“The question becomes: how do we get there from here? I don’t know, and I don’t think anybody does, because the problem is unfathomably large, but one thing I know is that it won’t be calm or peaceful.”
I think it can ONLY be peaceful (maybe not calm, but nonviolent). Violence always begets violence, and is a patristic solution that will just rearrange the pieces on the board. It would not be an auspicious beginning to try to create a nonviolent society by force. I think any system that is so bad that you have to force people to participate in it is already broken.
As for how to deal with the violent systems we’re already trapped in, I wish I knew. If I knew the answer to that I would know a whole lot of things.
“Since humans are too stupid to cognitively realize what needs to be done and decide to do it, and since we’re trained to value greed and self-centeredness, we’re not going to end capitalism, and it’s going to reach its natural end when there’s no more natural resources to exploit, there’s no more suitable land to grow food on, and all the humans are left to kill each over the last remaining resources. I think this process has begun already.”
Anarcho-capitalists refer to this as the “tragedy of the commons.” When something belongs to everyone, no one is personally invested in taking care of it or conserving its resources, and no one suffers any consequences when it is damaged or wasted, until the damage ends up happening on a massive scale. I think the saddest example of the tragedy of the commons is our oceans. Governments produce tragedies of the commons left and right. Imagine if garbage disposal were privatized, and people had to pay by the pound for what they threw away, with nonbiodegradable and toxic materials costing a lot more to dispose of than compostable and recyclable materials, because those would take up space longer and cost the companies more to handle. I bet people would start thinking long and hard about what they bought and what they threw away. Instead, because the government handles it, no one is responsible, no one pays out of their own pocket for the waste and harm, and the landfills continue to grow with no end in sight.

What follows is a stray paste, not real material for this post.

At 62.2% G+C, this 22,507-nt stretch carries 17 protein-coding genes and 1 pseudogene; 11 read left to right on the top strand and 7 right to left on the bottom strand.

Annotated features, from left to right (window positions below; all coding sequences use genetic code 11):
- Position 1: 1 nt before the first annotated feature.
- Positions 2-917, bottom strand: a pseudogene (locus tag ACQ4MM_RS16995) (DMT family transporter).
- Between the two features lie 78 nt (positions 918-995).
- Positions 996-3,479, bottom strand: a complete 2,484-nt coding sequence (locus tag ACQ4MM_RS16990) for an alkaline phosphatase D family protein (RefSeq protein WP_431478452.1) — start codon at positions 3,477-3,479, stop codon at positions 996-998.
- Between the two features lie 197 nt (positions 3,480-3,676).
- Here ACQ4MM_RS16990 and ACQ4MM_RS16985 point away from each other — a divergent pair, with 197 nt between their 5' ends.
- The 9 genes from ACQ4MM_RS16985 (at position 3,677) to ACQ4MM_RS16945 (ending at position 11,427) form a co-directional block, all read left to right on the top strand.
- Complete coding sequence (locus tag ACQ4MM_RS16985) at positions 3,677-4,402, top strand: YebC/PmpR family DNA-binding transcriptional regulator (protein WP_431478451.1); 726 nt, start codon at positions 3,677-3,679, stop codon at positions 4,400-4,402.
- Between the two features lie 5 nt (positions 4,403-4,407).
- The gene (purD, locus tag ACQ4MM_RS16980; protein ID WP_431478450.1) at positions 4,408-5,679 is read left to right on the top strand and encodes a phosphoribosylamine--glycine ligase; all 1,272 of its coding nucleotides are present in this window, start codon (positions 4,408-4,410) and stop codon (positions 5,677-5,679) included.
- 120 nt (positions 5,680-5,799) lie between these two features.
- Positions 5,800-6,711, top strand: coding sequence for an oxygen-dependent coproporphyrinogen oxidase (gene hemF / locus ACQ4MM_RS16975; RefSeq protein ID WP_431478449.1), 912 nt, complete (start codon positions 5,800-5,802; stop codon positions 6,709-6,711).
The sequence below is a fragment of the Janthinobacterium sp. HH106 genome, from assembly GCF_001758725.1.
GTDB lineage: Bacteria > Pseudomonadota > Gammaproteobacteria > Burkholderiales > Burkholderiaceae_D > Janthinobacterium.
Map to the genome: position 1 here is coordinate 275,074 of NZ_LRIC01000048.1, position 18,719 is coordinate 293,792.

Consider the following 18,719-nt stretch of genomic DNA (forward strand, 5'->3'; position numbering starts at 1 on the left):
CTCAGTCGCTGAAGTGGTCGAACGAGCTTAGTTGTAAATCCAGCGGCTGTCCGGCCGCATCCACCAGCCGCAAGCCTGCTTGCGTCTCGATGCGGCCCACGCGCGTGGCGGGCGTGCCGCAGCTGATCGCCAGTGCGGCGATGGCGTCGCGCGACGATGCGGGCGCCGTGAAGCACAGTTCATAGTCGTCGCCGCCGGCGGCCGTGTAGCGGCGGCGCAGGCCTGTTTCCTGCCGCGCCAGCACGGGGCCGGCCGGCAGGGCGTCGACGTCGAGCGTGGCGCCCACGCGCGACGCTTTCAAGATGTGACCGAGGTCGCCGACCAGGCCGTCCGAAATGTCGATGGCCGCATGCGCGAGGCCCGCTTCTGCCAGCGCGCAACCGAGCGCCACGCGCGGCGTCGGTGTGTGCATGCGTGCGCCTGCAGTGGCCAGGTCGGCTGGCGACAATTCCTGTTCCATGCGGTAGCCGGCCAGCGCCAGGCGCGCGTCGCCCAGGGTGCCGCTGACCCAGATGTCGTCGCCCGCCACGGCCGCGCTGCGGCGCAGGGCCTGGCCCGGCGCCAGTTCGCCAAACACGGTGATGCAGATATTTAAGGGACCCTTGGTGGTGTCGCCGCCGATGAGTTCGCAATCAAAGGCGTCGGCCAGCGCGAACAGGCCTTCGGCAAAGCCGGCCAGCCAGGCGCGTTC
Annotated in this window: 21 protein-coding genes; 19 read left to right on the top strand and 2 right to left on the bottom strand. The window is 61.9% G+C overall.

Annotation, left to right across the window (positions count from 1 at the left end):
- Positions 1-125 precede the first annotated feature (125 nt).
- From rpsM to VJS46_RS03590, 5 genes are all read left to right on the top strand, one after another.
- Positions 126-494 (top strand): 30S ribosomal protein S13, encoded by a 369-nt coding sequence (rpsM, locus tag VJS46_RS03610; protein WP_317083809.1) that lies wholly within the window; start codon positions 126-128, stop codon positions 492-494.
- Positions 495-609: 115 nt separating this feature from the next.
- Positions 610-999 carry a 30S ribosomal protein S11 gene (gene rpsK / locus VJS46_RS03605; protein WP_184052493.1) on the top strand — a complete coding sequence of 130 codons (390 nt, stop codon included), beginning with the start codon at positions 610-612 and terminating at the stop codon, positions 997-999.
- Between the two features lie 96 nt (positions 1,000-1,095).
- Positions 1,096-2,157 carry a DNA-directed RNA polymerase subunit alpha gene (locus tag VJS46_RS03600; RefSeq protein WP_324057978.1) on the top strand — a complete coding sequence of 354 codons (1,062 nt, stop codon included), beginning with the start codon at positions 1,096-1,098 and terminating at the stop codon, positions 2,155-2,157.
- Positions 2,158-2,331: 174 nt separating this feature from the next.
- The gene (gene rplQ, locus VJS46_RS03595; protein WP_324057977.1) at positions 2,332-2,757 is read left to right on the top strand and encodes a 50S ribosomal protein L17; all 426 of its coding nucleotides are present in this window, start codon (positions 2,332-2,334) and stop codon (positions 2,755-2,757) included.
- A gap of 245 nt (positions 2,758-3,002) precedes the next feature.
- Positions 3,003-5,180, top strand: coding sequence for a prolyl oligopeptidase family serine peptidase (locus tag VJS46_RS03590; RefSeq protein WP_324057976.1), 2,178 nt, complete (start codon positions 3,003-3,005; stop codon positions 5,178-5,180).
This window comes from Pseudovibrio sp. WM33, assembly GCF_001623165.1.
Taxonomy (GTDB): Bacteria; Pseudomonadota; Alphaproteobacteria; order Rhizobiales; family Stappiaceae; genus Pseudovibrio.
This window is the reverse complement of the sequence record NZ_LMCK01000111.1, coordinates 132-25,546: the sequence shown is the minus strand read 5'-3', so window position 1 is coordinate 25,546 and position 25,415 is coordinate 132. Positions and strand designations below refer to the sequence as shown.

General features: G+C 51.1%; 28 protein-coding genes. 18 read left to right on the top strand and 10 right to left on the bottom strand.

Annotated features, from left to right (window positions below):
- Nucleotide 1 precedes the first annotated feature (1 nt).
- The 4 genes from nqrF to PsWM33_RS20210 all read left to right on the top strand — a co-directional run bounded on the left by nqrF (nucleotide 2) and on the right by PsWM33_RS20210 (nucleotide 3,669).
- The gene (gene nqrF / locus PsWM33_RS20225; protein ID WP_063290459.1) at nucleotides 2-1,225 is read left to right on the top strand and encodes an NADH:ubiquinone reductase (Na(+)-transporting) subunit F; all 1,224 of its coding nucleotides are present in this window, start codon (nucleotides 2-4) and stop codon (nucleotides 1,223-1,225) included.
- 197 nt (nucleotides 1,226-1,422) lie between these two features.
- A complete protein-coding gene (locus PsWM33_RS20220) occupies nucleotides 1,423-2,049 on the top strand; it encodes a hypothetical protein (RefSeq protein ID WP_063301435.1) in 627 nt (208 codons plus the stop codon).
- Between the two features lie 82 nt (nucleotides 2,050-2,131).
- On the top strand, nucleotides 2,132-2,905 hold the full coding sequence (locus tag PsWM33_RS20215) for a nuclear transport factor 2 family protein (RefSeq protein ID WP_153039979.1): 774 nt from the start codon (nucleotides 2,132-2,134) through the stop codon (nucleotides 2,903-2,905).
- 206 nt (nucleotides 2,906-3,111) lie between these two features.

Anarchism would not completely resolve the tragedy of the commons. We already see it in the absurdly high charges hospitals make – people don’t care what they’re paying at the hospital or doctor’s because their insurance pays for it, so they feel like it’s “free.” When of course it’s really not free, they’re paying for every penny in the cost of their medical insurance. That’s a problem I don’t have any current solutions for.
There are also serious problems when what’s valuable to the owner of the resource is not what’s valuable to the world at large. Pasture might be more valuable to McDonald’s, but rainforest is more valuable to the rest of us. I wish I had better solutions for those sorts of problems – activism is my only current solution, which isn’t great, but then again that’s also our only recourse now anyway.
Though, it’s also worth keeping in mind, anarchism should not be compared against a hypothetical problem-free utopia. It should be compared against statism. Anarchism would not solve all our problems, by any means. But personally I think it’s one of the most important things for creating a matristic society.
“North Americans keep electing conservative politicians because our primary concern is keeping all the money in the hands of the rich and not sharing.”